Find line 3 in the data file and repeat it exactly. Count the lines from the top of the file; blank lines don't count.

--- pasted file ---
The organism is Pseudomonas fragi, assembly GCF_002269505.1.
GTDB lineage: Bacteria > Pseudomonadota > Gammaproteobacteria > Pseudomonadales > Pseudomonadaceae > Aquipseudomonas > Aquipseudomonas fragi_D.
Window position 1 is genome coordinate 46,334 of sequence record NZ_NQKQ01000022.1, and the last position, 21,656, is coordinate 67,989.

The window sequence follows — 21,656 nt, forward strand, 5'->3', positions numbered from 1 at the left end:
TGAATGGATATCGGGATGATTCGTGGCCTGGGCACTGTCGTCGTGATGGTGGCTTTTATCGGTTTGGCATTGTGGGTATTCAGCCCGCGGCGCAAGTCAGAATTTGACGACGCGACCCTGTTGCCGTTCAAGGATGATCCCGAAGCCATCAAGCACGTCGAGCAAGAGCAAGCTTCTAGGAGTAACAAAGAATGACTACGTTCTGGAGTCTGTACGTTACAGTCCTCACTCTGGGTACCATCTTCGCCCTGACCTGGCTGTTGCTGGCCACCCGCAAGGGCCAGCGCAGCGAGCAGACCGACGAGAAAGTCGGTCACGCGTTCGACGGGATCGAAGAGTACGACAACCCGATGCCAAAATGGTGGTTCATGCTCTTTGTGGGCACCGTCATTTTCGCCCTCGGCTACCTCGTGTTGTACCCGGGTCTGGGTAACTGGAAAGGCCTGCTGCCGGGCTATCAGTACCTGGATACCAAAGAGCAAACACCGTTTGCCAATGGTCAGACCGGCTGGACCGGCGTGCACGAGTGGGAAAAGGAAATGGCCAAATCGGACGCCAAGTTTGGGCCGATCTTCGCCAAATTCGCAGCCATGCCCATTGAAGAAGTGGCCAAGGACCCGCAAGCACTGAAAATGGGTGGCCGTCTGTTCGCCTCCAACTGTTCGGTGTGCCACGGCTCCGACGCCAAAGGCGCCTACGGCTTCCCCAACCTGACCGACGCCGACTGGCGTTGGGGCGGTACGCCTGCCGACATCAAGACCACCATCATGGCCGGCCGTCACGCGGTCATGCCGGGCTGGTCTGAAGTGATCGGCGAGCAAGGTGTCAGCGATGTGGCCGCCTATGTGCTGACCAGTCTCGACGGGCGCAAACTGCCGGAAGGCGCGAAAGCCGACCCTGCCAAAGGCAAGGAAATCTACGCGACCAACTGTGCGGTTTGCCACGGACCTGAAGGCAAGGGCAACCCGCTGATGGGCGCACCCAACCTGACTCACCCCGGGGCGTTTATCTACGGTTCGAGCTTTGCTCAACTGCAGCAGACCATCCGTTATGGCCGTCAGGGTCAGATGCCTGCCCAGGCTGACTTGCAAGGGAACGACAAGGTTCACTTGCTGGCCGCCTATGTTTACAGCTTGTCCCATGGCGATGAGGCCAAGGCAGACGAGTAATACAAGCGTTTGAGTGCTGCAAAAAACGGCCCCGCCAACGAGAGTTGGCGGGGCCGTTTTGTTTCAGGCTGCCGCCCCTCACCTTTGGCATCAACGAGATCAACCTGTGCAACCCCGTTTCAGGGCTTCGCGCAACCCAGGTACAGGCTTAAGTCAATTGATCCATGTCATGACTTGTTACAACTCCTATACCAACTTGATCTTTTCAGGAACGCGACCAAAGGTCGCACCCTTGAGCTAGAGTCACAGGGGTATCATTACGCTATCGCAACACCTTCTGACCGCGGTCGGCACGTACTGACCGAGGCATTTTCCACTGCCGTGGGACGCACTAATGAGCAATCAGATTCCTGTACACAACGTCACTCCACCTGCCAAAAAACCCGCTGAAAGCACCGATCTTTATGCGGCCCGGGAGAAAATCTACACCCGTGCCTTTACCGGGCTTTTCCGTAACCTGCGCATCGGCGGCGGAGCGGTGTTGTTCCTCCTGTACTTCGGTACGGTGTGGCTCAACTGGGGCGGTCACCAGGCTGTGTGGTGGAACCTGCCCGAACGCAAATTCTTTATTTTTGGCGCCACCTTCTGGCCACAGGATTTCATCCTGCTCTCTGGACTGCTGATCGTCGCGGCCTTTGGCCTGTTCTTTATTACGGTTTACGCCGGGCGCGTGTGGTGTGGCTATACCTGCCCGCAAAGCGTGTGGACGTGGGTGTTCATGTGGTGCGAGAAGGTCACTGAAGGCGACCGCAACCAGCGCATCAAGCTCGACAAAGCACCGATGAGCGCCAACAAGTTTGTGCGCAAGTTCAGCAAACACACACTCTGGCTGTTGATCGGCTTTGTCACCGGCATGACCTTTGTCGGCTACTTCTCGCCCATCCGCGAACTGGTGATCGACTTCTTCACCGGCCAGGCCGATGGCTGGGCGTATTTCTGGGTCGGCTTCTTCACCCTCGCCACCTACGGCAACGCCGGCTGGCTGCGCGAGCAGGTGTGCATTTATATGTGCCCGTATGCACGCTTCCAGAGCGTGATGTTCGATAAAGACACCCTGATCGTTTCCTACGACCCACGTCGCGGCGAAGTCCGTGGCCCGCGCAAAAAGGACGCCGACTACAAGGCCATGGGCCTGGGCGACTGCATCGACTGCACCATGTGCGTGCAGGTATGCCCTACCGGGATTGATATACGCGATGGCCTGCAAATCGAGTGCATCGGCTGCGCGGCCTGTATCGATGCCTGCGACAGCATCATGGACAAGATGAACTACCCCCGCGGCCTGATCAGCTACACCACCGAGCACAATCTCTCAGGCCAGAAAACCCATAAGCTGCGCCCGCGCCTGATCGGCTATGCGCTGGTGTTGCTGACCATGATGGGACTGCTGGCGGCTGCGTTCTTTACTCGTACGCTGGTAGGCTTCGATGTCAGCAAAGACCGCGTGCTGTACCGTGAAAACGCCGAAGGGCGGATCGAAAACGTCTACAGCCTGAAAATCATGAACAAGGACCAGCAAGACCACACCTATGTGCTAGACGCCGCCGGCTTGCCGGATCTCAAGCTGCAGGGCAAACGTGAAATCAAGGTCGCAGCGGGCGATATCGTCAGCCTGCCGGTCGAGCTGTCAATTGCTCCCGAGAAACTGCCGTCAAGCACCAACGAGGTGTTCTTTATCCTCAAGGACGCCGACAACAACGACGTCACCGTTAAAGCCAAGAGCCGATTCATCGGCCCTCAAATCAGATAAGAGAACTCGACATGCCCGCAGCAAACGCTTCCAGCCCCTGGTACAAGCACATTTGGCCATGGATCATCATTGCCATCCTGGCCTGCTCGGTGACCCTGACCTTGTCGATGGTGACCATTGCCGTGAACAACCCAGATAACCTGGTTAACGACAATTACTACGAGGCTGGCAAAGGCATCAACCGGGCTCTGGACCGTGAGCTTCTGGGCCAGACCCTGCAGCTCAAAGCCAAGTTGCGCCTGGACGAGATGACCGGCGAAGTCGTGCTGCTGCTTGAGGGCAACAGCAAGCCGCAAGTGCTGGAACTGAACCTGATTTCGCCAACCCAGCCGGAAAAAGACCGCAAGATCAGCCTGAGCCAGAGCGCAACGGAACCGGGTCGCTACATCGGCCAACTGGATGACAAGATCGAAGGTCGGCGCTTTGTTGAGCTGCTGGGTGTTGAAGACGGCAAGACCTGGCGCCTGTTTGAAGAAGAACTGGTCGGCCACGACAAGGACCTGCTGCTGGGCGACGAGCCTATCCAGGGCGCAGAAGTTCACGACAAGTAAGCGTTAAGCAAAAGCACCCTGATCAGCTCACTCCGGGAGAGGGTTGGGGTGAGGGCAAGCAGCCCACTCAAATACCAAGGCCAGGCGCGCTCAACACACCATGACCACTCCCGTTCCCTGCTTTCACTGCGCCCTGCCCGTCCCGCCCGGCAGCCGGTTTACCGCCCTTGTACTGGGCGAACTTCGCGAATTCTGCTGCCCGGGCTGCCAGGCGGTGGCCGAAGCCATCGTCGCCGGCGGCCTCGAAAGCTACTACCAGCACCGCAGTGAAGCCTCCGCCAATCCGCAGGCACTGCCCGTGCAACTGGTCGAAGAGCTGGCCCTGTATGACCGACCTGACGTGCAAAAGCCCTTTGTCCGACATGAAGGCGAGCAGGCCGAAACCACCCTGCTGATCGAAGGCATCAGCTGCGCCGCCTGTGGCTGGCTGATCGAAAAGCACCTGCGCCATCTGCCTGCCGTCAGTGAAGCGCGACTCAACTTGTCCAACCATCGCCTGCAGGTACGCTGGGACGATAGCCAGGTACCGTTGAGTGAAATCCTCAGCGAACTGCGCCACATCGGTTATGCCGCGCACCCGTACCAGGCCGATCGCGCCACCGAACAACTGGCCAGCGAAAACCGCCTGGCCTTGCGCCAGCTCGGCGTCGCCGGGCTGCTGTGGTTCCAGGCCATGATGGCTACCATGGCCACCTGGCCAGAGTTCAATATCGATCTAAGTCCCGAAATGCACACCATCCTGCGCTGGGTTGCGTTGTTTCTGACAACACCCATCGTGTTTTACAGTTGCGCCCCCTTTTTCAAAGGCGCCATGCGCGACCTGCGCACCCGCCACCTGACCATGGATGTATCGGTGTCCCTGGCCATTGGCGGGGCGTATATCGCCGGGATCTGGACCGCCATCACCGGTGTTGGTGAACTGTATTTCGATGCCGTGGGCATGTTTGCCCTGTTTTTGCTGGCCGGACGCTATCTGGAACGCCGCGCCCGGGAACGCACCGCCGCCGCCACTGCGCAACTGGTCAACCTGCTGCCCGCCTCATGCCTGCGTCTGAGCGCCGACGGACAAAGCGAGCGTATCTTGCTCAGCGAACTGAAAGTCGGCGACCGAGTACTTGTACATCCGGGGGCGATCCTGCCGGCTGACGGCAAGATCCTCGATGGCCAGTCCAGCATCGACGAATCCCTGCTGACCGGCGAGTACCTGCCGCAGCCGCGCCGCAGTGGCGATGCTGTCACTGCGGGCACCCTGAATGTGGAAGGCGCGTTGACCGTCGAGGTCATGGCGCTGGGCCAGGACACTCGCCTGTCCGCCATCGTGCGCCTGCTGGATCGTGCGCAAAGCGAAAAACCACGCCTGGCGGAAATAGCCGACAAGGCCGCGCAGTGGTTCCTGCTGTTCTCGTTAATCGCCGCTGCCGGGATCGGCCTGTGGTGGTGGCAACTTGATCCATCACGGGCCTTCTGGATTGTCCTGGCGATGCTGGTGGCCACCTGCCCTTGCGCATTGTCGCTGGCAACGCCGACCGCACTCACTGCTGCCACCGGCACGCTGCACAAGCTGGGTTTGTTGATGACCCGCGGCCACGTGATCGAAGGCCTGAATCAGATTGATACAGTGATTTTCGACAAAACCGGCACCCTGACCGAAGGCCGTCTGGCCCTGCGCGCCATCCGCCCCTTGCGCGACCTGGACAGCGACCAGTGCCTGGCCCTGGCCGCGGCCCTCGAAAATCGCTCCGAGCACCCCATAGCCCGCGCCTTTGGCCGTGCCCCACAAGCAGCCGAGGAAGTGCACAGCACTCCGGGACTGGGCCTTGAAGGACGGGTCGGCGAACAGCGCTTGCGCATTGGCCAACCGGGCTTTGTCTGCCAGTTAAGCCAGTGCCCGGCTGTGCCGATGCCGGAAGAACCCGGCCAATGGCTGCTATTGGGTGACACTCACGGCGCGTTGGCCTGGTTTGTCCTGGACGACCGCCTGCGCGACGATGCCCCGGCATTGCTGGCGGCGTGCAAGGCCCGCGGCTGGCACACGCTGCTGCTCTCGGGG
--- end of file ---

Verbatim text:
Window position 1 is genome coordinate 46,334 of sequence record NZ_NQKQ01000022.1, and the last position, 21,656, is coordinate 67,989.